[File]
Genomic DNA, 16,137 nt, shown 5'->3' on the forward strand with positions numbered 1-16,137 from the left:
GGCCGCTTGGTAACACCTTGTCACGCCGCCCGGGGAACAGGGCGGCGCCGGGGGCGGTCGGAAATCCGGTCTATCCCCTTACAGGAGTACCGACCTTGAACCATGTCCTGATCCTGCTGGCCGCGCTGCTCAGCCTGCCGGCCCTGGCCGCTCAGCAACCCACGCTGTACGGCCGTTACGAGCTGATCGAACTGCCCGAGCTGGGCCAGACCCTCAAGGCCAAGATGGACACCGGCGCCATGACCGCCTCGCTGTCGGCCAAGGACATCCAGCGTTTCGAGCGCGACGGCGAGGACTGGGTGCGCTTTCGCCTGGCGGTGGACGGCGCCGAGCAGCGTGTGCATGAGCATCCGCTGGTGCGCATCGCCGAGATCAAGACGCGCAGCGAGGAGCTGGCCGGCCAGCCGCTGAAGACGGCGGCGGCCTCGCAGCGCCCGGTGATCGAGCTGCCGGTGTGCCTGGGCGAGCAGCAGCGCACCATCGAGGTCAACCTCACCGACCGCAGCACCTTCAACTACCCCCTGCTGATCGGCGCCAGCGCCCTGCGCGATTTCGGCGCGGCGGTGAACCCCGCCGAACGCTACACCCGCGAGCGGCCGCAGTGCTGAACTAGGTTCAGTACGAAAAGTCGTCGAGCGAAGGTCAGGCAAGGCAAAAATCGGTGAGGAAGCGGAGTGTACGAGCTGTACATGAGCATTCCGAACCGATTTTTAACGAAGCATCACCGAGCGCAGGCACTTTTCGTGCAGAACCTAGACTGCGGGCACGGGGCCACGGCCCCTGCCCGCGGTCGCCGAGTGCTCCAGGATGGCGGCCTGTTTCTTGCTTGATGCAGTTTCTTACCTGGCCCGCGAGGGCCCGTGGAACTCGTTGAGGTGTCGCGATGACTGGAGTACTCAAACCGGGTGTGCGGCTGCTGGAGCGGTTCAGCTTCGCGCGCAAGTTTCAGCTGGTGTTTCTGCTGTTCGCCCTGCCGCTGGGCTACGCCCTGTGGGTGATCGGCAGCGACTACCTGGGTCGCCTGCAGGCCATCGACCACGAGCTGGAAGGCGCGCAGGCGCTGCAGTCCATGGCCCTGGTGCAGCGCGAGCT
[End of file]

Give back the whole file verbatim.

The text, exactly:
Genomic DNA, 16,137 nt, shown 5'->3' on the forward strand with positions numbered 1-16,137 from the left:
GGCCGCTTGGTAACACCTTGTCACGCCGCCCGGGGAACAGGGCGGCGCCGGGGGCGGTCGGAAATCCGGTCTATCCCCTTACAGGAGTACCGACCTTGAACCATGTCCTGATCCTGCTGGCCGCGCTGCTCAGCCTGCCGGCCCTGGCCGCTCAGCAACCCACGCTGTACGGCCGTTACGAGCTGATCGAACTGCCCGAGCTGGGCCAGACCCTCAAGGCCAAGATGGACACCGGCGCCATGACCGCCTCGCTGTCGGCCAAGGACATCCAGCGTTTCGAGCGCGACGGCGAGGACTGGGTGCGCTTTCGCCTGGCGGTGGACGGCGCCGAGCAGCGTGTGCATGAGCATCCGCTGGTGCGCATCGCCGAGATCAAGACGCGCAGCGAGGAGCTGGCCGGCCAGCCGCTGAAGACGGCGGCGGCCTCGCAGCGCCCGGTGATCGAGCTGCCGGTGTGCCTGGGCGAGCAGCAGCGCACCATCGAGGTCAACCTCACCGACCGCAGCACCTTCAACTACCCCCTGCTGATCGGCGCCAGCGCCCTGCGCGATTTCGGCGCGGCGGTGAACCCCGCCGAACGCTACACCCGCGAGCGGCCGCAGTGCTGAACTAGGTTCAGTACGAAAAGTCGTCGAGCGAAGGTCAGGCAAGGCAAAAATCGGTGAGGAAGCGGAGTGTACGAGCTGTACATGAGCATTCCGAACCGATTTTTAACGAAGCATCACCGAGCGCAGGCACTTTTCGTGCAGAACCTAGACTGCGGGCACGGGGCCACGGCCCCTGCCCGCGGTCGCCGAGTGCTCCAGGATGGCGGCCTGTTTCTTGCTTGATGCAGTTTCTTACCTGGCCCGCGAGGGCCCGTGGAACTCGTTGAGGTGTCGCGATGACTGGAGTACTCAAACCGGGTGTGCGGCTGCTGGAGCGGTTCAGCTTCGCGCGCAAGTTTCAGCTGGTGTTTCTGCTGTTCGCCCTGCCGCTGGGCTACGCCCTGTGGGTGATCGGCAGCGACTACCTGGGTCGCCTGCAGGCCATCGACCACGAGCTGGAAGGCGCGCAGGCGCTGCAGTCCATGGCCCTGGTGCAGCGCGAGCT